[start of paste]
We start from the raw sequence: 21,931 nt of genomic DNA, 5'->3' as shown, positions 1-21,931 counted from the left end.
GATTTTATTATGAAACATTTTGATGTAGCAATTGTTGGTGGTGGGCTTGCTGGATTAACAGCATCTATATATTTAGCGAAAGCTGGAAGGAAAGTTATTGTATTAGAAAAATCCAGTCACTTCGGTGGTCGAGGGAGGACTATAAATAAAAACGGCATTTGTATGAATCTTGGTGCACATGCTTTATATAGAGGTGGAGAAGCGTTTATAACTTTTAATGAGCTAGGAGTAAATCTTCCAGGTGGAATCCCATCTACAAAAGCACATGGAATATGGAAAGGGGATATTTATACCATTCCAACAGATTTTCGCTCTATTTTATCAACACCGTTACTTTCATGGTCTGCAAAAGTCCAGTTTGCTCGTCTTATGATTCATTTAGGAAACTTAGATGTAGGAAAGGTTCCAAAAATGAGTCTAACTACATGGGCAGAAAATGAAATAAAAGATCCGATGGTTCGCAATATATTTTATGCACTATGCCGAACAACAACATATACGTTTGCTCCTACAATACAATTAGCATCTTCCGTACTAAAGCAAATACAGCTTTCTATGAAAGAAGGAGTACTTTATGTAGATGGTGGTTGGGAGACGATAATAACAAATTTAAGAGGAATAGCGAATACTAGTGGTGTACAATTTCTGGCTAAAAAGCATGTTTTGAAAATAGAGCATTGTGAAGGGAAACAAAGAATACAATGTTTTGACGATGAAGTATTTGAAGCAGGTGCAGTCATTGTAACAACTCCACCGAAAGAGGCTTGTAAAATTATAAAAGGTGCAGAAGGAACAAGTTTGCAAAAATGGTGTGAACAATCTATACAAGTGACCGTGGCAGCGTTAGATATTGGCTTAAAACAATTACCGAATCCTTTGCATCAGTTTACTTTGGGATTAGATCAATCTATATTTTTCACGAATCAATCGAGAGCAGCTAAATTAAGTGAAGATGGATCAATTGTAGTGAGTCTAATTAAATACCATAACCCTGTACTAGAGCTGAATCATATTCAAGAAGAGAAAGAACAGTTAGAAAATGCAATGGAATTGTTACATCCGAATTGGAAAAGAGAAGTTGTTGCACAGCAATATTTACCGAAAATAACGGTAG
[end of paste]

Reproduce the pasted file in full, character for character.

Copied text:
We start from the raw sequence: 21,931 nt of genomic DNA, 5'->3' as shown, positions 1-21,931 counted from the left end.
GATTTTATTATGAAACATTTTGATGTAGCAATTGTTGGTGGTGGGCTTGCTGGATTAACAGCATCTATATATTTAGCGAAAGCTGGAAGGAAAGTTATTGTATTAGAAAAATCCAGTCACTTCGGTGGTCGAGGGAGGACTATAAATAAAAACGGCATTTGTATGAATCTTGGTGCACATGCTTTATATAGAGGTGGAGAAGCGTTTATAACTTTTAATGAGCTAGGAGTAAATCTTCCAGGTGGAATCCCATCTACAAAAGCACATGGAATATGGAAAGGGGATATTTATACCATTCCAACAGATTTTCGCTCTATTTTATCAACACCGTTACTTTCATGGTCTGCAAAAGTCCAGTTTGCTCGTCTTATGATTCATTTAGGAAACTTAGATGTAGGAAAGGTTCCAAAAATGAGTCTAACTACATGGGCAGAAAATGAAATAAAAGATCCGATGGTTCGCAATATATTTTATGCACTATGCCGAACAACAACATATACGTTTGCTCCTACAATACAATTAGCATCTTCCGTACTAAAGCAAATACAGCTTTCTATGAAAGAAGGAGTACTTTATGTAGATGGTGGTTGGGAGACGATAATAACAAATTTAAGAGGAATAGCGAATACTAGTGGTGTACAATTTCTGGCTAAAAAGCATGTTTTGAAAATAGAGCATTGTGAAGGGAAACAAAGAATACAATGTTTTGACGATGAAGTATTTGAAGCAGGTGCAGTCATTGTAACAACTCCACCGAAAGAGGCTTGTAAAATTATAAAAGGTGCAGAAGGAACAAGTTTGCAAAAATGGTGTGAACAATCTATACAAGTGACCGTGGCAGCGTTAGATATTGGCTTAAAACAATTACCGAATCCTTTGCATCAGTTTACTTTGGGATTAGATCAATCTATATTTTTCACGAATCAATCGAGAGCAGCTAAATTAAGTGAAGATGGATCAATTGTAGTGAGTCTAATTAAATACCATAACCCTGTACTAGAGCTGAATCATATTCAAGAAGAGAAAGAACAGTTAGAAAATGCAATGGAATTGTTACATCCGAATTGGAAAAGAGAAGTTGTTGCACAGCAATATTTACCGAAAATAACGGTAG